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shelves of stacks of current newspapers with labels for the Washington Times, USA Today, Baltimore Sun.
Current newspapers located in the Newspaper and Current Periodical Reading Room.

How to Find Currently Received Newspapers

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How to Find is a blog series on the tips, tricks, and tools to help you navigate the collections of the Newspaper and Current Periodical Reading Room.

So you want to know what newspapers the Library of Congress currently receives. We have two interactive lists that can help you get started from the comfort of your own home! One list is for foreign newspapers and the other is for U.S. newspapers, and both operate the same way.

For the context of these lists of currently received newspapers, the word “current” is used here as a loose definition of newspapers actively published in the 21st century (January 2001-present). So even though some newspapers may have recently ceased publishing, this list will most likely still have them listed. New titles get added to the list more often than old titles get removed. These titles are also discoverable in the Library’s online catalog, but the list of newspapers can be an easier, faster place to get started.

The formats included on these lists are print, digital e-prints, and microfilm. They do not include subscription database access we may have, or items included in the web archive.

Where Are the Lists?

On our reading room website, we have a page dedicated to each format collected in the Serials Division. Under the Collections tab, navigate to “Newspapers” and identify the links to the currently received lists in the drop-down menus for both foreign and U.S. newspapers.

Arrows pointing to the Current U.S. and Foreign Newspapers received lists on the newspapers collection page.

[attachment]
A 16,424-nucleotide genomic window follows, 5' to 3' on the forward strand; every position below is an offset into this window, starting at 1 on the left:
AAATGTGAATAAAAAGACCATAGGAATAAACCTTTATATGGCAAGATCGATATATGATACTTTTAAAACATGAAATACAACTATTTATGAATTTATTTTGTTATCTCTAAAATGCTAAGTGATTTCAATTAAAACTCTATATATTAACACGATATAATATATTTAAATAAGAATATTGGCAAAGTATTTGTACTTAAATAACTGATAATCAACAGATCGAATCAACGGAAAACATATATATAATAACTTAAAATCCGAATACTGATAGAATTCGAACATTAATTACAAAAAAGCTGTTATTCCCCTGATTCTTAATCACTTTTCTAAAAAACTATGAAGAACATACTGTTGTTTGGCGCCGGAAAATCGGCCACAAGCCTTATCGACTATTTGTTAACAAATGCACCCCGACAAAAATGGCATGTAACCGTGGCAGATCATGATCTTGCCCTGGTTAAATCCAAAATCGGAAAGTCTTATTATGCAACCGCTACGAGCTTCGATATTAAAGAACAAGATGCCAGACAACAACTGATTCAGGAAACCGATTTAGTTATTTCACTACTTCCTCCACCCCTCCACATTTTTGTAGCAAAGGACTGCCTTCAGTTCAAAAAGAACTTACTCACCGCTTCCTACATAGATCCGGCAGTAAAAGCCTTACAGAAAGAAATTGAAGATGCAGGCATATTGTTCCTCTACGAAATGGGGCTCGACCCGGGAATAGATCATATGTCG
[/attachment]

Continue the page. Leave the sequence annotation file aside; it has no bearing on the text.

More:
Newspaper List drop-down menus on the newspaper collections webpage.

These links take you to the location of the lists on the research guides dedicated to the entirety of the foreign or U.S. newspaper collections.

The list starts out with all the titles in rows, and will adapt to show results based on the words typed in the search box on the page.

What to Search

As soon as you start typing in the search box, the list will change to show results. You can search broadly for a single word in a newspaper title, or a single state name. You can also search for a specific title, using quotation marks to keep the words precisely in order.

Two search results for the new york times in the current U.s. Newspapers received list.
Search results from the Current U.S. Newspapers Received list.

After typing in a search word, you can click on a column heading, like “City”, and the results will sort in descending or ascending alphabetical order.

The titles in blue text are linked to the catalog record for that title where you can find more publishing information and the date ranges that are included in the collection.

Newspaper record in the online catalog, showing the title the International Iran times.
A newspaper title record in the online catalog.

Column Headings Explained

screenshot of currently received newspaper list with location notes in the Retention column highlighted in yellow.
Examples of reading room locations given in the Retention column.

The “Audience” column gives you an idea of what communities and ethnicities a paper was written for. The foreign newspaper list includes a “Language” column instead.

The “Retention” column (highlighted in yellow) will provide information on what formats we have for each title, as well as other notes related to the location of the title. Some U.S. newspaper titles are held by other reading rooms, and can only be accessed there. On the Foreign Newspaper list, there is a column heading “Location” which provides the reading room acronym for each title’s location.

The “Microfilm Control #” or “Microfilm Number” column reports the call number you need to request the title on microfilm.

The “Stacks” column refers to titles that exist in our collection as digital e-prints. These are stored in a custom database called Stacks, which is available on-site only.

These lists are one of many ways we navigate the Library’s newspaper collections, and can serve as a helpful way to begin searching for title within the “current” time frame. If you are interested in more historic newspapers, or newspapers in original print formats, check out our research guides on the Newspaper webpage, or contact us. We’re always happy to help you navigate the collections, and can be reached via Ask A Librarian email, phone call, or chat (at select times).

1940s man purchasing a newspaper from a woman at a newsstand.
1940s newsstand. United States Office Of War Information, photographed by Alfred T. Palmer.

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